According to pooled 2013 to 2015 data, the wards of Birtley, Chopwell & Rowlands Gill, Deckham, Felling, High Fell, and Windy Nook & Whitehills all have significantly higher under 18 conception rates than the England median rate. Only Dunston Hill & Whickham East is significantly lower than the England median.[2]

The number of under 16 conceptions in 2016 was 17, a rate per 1,000 of 5.7. This rate has reduced from 7.6 in 2015. Although it is difficult to be definitive about the trend because of the small numbers involved, it had been upwards since 2011 until a small reduction in 2015 and this larger reducation in 2016. Gateshead's current under 16 rate of 5.7 is higher than the North East rate of 4.9 and higher than the England rate of 3.1.[1]

In 2016 the percentage of under 18 conceptions leading to abortion was 55.4%, an increase from 50.0% in 2015. The North East average in 2016 was 41.6% and the England average was 51.8%.[1]


[1] Conceptions Statistics, ONS, 2016, (ONS website)

[2] Conceptions Statistics for wards, ONS VSOB, 2013-15

Child poverty

The most recent validated data on local levels of child poverty available is from 2015, when there were 7,720 or 19.4% of children in Gateshead in poverty (compared to 22.2% in 2014); the England average is 16.6% and the North East average is 21.5%. 2015 has seen the resumption of a downward trend in child poverty. Prior to 2014 child poverty had consistently reduced in Gateshead almost ever year from a high of 24.8% in 2007. 2014 saw an increase of 1.7 percentage points, but this has reduced by 2.8 percentage points in 2015. The Public Health Outcomes Framework tool provides a useful graphical display of the data, although it is updated less frequently [Chart - Child poverty]. The decrease in child poverty does not necessarily imply that the income of families has increased, rather the '60% of median' income threshold that is used to determine child poverty can vary from year to year.[1] Loughborough University has combined the 2014 version of the above child poverty measure with a national survey measure which looks at families with low incomes before and after housing costs using data from September 2017. The resulting measure estimated that at that time there may have been as many as 27.3% of children in poverty after housing costs are taken into consideration.[3]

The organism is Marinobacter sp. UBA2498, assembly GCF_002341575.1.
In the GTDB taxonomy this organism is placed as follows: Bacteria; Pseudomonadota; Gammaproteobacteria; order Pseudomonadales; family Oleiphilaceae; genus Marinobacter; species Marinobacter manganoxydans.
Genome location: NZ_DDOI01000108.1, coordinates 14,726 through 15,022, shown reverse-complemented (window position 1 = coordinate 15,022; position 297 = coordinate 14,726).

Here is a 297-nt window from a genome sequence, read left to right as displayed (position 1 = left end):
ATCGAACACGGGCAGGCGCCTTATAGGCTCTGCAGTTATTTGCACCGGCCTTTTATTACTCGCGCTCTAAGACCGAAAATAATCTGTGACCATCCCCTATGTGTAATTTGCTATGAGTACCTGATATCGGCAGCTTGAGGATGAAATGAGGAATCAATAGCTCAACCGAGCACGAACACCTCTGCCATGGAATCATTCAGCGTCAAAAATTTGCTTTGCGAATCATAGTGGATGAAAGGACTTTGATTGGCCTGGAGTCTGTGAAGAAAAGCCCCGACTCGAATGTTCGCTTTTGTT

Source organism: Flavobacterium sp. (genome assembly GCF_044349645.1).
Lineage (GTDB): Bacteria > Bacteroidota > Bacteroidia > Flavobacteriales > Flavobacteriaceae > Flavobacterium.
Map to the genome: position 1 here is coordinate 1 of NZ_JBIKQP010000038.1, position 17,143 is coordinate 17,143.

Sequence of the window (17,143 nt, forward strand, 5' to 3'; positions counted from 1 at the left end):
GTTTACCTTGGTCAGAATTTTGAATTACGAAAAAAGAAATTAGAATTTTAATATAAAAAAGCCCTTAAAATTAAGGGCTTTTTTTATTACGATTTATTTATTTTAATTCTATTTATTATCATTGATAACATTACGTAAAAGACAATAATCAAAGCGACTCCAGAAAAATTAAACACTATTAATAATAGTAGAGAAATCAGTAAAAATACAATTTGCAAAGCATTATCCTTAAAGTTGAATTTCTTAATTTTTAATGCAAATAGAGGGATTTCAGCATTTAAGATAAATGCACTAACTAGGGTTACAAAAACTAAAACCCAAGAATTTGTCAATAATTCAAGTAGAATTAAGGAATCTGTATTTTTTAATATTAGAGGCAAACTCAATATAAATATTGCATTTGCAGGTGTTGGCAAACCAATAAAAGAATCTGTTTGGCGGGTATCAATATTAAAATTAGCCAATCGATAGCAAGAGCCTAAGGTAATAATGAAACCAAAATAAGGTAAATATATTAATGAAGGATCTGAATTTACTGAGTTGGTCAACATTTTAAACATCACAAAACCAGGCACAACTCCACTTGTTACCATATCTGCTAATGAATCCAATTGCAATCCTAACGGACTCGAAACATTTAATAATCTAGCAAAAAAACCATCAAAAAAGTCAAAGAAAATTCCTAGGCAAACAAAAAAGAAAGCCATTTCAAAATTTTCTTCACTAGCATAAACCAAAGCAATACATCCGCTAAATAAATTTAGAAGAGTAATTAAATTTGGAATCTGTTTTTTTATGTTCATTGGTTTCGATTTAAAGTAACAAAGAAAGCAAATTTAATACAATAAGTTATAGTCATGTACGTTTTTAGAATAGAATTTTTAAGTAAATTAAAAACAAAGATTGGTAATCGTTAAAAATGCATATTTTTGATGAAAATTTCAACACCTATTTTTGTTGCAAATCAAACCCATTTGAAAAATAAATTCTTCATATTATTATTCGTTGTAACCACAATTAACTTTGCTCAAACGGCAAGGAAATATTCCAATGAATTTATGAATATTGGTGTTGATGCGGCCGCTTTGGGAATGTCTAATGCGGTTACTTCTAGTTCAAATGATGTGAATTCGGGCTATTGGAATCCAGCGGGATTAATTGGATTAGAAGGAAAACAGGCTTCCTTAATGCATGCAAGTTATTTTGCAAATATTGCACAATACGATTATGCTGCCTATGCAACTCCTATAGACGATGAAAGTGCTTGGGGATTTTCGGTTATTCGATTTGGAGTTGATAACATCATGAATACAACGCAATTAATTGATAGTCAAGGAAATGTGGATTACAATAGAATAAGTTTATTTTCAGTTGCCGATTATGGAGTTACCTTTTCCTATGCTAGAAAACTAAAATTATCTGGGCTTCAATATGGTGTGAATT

The official national measure of child poverty shows that nationally two thirds of children in low income households live in households where at least one person is in employment (before housing costs).[2] This is thought to be linked to low wage levels, zero-hours contracts, part-time work, and other flexible labour market initiatives.

The Income Deprivation Affecting Children Index (IDACI) ranks Gateshead as 78th out of 326 local authorities in England (where 1 is the highest level of deprivation).[4] 28% (9,991) of dependent children aged 0-15 live within one of the 20% most deprived areas in England in terms of IDACI. [Interactive Map - IDACI 2015]

In addition to unemployment and low income, national research suggests that families are at greater risk of child poverty if they are a lone parent household, headed by someone from an ethnic minority (particularly from Pakistani or Bangladeshi origin), contain one or more disabled member, or are a larger family (i.e. 4+ children).

The wards that have a high proportion of children in poverty are clustered in or around the central area of Gateshead and include Felling (40.1%), Deckham (31.9%) and High Fell (31.2%). Small pockets of significant child poverty are evident in Old Fold, North Felling, Beacon Lough East, Springwell Estate and Sheriff Hill, where more than 4 in 10 children live in families below the poverty line.[1]

See also: NE Child Poverty Commission Data


[1] Personal Tax Credits Related Statistics, Children in Low-Income Families Local Measure  HMRC 2015 (GOV.uk website)

[2] Children in low income families - below 60% median (relative measure), Composition of low income groups of children data table 4_3db, Family Resources Survey, HBAI Report, DWP, 2016/17 (GOV.uk website)

[3] End Child Poverty - Map of the UK, Loughborough University Centre for Research in Social Policy, Sep 2017  (endchildpoverty website)

[4] Income Deprivation Affecting Children Index (IDACI), DCLG 2015

Obesity and excess weight

69.0% of adults in Gateshead have excess weight [Chart - Adult excess weight] according to survey data.[1] This is significantly worse than the England average of 61.3%.

A local survey conducted in 2016 (Adult Health and Lifestyle Survey) showed variation in excess weight for men. For example, whilst 75% of men aged 35 to 64 and 74% aged 65+ are overweight or obese, this compares with just 40% of those aged under 35. The rate for women aged 35 to 64 is much higher at 58%, but the proportion does not differ in the older age bands for women, at 54% and 58% respectively.[2]

The local survey also asked about self-perception of weight. Of those who were overweight or obese (based on the measurements they provided), 92% realised they were in that weight zone. In addition, 92% said they would like to lose weight.[2]

9.6% of 4-5 year olds and 24.6% of 10-11 year olds living in Gateshead were obese in 2016/17 [Chart - Child obesity aged 4-5] [Chart - Child obesity aged 10-11].[3] The proportion for 4 -5 year olds is the same as the England average of 9.6%. However, the proportion for 10-11 year olds is significantly higher than the England average of 20.0%.